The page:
I recently took a trip back to South Dakota to catch up with old family, friends, and mentors. This was a very quick and busy visit lasting only a few days. During my time there I had to drive over 400 miles and see many people. One of the main reasons for taking this journey was to hand deliver the book A Man Among the Helpers to some my teachers and mentors, because without them the book would have never been written.
I’m always so grateful for the incredibly powerful and helpful mentors I’ve had in my life. Somehow this average kid from Massachusetts got swept up and trained by the most powerful Medicine people of the Lakota Nation. I’m still – even to this day – realizing what exceedingly rare synchronicity led to this. If anything in my life can reveal the presence of the Wakan Tanka (The Great Mystery) it is this.
While visiting one such mentor by the name of Moves Camp I was told a story I would like to share here. During our visit we spoke about many things. Some of what he said is not for the uninitiated and some of what he said may be written in the next book. The story I’m about to share here is one of the tales that may be printed in the next book. I hope you enjoy!
Back when the town of Wanblee South Dakota on the Pine Ridge Indian Reservation was settled there was a man who lived alone at the base of the nearby butte. This man’s name was Wanbli Hohpi, which means Eagle’s Nest. The people living in the new town of Wanblee began to call the butte Wanbli Hohpi also. It’s good because the butte has been home to a family of Spotted Eagles for generations. This is how Eagle Nest Butte got its name.
The man Wanbli Hohpi was an Eagle Catcher. In the old days of the Lakota there was a high demand for eagle feathers from live birds. Now- a-days eagle feathers from dead birds are used for regalia and ceremony, which is OK, but the best feathers are from birds that are still alive. These feathers have a special connection to life. Because of the high demand for these types of eagle feathers, some people’s profession was to catch eagles and pluck a few feathers. Once the feathers they needed were plucked, the bird would be released back to the sky. Wanbli Hohpi was one of these Eagle Catchers.
The profession of catching eagle is both difficult and dangerous. The Eagle Catchers must first dig a hole and then cover it will a stick frame. He then places bait on top of the frame and stays in the pit for days waiting for the eagles to come. When an eagle finally swoops to get the bait, the man jumps up and grabs ahold of the bird. This of course has to be done in a very careful and particular way – not only to protect the catcher but to also prevent injury to the eagle. The Eagle Catcher pulls only certain feathers- and not so many as to injure the bird or prevent it from flying safely. Day after day this is done to ensure he has a good supply of feathers and plumes.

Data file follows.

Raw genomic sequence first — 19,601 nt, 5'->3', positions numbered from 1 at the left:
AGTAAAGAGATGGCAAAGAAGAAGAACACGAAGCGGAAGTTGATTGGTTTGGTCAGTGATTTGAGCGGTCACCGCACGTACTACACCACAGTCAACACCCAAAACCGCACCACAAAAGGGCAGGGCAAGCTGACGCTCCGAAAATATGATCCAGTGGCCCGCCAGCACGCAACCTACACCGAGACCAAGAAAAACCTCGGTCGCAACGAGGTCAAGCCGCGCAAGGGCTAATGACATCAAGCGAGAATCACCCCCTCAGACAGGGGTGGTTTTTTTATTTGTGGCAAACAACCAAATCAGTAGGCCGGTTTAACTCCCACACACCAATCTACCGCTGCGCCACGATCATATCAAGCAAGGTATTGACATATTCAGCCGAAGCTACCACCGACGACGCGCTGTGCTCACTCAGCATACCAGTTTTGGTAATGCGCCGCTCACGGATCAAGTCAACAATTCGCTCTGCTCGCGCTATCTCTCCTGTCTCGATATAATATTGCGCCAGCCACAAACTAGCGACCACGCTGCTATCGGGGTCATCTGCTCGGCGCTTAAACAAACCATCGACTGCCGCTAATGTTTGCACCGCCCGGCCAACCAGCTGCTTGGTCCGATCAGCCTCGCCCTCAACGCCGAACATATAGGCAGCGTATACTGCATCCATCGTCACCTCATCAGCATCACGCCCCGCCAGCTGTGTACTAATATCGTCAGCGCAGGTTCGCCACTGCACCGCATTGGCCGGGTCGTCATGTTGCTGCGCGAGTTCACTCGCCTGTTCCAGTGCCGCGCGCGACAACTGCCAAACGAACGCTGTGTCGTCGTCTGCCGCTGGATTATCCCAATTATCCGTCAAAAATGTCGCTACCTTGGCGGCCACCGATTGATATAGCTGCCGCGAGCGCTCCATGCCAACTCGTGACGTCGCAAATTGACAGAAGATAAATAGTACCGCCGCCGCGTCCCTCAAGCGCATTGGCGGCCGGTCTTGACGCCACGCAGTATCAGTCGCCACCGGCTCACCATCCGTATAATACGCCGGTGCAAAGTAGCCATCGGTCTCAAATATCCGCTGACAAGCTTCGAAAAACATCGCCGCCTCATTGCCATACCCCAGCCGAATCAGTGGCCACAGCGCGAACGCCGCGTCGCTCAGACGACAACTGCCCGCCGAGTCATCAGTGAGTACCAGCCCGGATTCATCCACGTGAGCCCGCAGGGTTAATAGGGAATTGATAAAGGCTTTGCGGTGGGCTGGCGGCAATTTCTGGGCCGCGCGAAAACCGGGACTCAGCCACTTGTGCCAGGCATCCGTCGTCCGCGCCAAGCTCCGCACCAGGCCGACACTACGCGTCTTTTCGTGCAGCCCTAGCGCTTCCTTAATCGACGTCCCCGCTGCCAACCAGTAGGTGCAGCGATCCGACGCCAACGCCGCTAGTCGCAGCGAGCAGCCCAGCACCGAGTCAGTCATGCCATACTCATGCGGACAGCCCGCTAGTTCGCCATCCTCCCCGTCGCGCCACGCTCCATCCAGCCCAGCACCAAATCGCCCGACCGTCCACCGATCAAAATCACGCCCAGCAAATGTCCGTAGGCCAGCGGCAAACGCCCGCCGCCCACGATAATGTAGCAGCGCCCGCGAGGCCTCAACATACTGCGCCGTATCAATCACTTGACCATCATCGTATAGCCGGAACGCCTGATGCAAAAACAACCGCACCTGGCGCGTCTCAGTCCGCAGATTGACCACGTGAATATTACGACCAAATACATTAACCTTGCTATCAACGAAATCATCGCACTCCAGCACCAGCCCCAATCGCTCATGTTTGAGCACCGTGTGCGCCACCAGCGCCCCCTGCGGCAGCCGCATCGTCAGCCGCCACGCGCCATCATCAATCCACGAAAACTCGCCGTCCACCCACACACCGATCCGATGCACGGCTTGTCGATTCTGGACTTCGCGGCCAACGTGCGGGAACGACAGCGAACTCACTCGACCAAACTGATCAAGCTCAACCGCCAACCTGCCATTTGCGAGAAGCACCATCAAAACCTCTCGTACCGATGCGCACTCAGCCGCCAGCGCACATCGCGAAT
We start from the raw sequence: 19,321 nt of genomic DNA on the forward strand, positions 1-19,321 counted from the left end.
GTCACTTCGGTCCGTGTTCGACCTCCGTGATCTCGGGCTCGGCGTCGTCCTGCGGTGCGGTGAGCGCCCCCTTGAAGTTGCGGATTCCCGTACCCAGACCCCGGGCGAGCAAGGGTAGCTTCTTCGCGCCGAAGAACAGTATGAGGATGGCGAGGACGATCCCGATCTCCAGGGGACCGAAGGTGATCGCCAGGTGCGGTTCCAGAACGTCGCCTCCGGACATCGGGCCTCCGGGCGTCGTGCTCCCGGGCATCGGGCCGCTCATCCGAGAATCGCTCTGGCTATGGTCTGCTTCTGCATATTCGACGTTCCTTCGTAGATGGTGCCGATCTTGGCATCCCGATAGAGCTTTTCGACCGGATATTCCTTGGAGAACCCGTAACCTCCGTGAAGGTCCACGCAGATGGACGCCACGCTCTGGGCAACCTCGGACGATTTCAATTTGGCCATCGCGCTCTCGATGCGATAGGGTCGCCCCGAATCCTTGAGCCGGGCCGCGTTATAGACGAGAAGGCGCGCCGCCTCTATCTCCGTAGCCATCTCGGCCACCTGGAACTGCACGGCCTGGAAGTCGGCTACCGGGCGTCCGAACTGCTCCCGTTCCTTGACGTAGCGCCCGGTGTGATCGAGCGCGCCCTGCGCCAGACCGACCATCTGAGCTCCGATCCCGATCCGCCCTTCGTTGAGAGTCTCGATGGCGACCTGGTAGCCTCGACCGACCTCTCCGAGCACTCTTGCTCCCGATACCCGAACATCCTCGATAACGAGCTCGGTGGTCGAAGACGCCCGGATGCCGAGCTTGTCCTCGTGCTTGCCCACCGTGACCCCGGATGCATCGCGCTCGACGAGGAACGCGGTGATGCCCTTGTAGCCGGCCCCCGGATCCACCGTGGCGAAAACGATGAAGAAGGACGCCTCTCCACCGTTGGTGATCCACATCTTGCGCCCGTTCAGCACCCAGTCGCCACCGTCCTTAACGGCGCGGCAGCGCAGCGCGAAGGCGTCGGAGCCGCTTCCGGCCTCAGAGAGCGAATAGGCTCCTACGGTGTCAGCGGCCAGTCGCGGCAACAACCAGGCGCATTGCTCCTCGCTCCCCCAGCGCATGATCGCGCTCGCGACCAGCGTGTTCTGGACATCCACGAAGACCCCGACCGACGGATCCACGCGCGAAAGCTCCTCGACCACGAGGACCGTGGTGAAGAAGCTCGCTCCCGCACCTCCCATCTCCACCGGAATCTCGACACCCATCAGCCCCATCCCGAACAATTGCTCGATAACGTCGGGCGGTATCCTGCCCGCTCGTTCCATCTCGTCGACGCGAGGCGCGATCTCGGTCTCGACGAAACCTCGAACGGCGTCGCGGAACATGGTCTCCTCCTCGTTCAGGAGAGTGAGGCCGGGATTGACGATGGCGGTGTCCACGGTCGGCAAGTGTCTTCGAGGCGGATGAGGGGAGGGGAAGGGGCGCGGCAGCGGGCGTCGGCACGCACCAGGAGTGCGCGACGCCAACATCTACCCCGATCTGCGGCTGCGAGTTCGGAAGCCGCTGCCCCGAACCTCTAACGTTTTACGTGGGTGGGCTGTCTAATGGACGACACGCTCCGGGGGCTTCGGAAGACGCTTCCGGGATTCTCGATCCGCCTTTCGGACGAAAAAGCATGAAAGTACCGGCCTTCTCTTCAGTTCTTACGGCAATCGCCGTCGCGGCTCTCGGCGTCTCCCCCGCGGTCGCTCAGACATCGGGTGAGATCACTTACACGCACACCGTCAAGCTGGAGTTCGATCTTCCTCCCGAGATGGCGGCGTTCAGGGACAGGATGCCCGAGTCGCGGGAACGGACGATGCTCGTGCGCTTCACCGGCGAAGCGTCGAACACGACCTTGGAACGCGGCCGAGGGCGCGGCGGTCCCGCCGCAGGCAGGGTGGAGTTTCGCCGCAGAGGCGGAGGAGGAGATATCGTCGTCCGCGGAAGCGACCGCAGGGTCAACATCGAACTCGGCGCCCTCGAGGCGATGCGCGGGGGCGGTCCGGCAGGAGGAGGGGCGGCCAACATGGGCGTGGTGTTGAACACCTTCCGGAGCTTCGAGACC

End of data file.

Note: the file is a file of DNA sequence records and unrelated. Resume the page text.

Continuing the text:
Because this job was so difficult and because the feathers from live eagles were so prized, one eagle feather was traded for one horse. This was considered a fair exchange.
Now this job may not seem very dangerous but here is a story to illustrate that point.
There was once an Eagle Catcher who had his pit on a large hill near the Badlands, a few miles away from the town of Wanblee. One day this man was in his pit with his bait tied to the sticks above when he suddenly heard very heavy footsteps getting louder as they got closer. A huge shadow passed by the pit and he could abruptly hear something eating his eagle bait. A bear paw thrust into the pit and began to swipe around, trying to find more food. The man at the bottom of the pit had to lay flat and turn his head to avoid the massive claws. Luckily the bear paw didn’t make contact with the man and didn’t find any more food. After a while the bear lumbered away – again with heavy footsteps. As soon as the bear steps could no longer be heard, the man jumped out of the pit and ran off the hill. From that day forth the prominence has been called Bear Hill.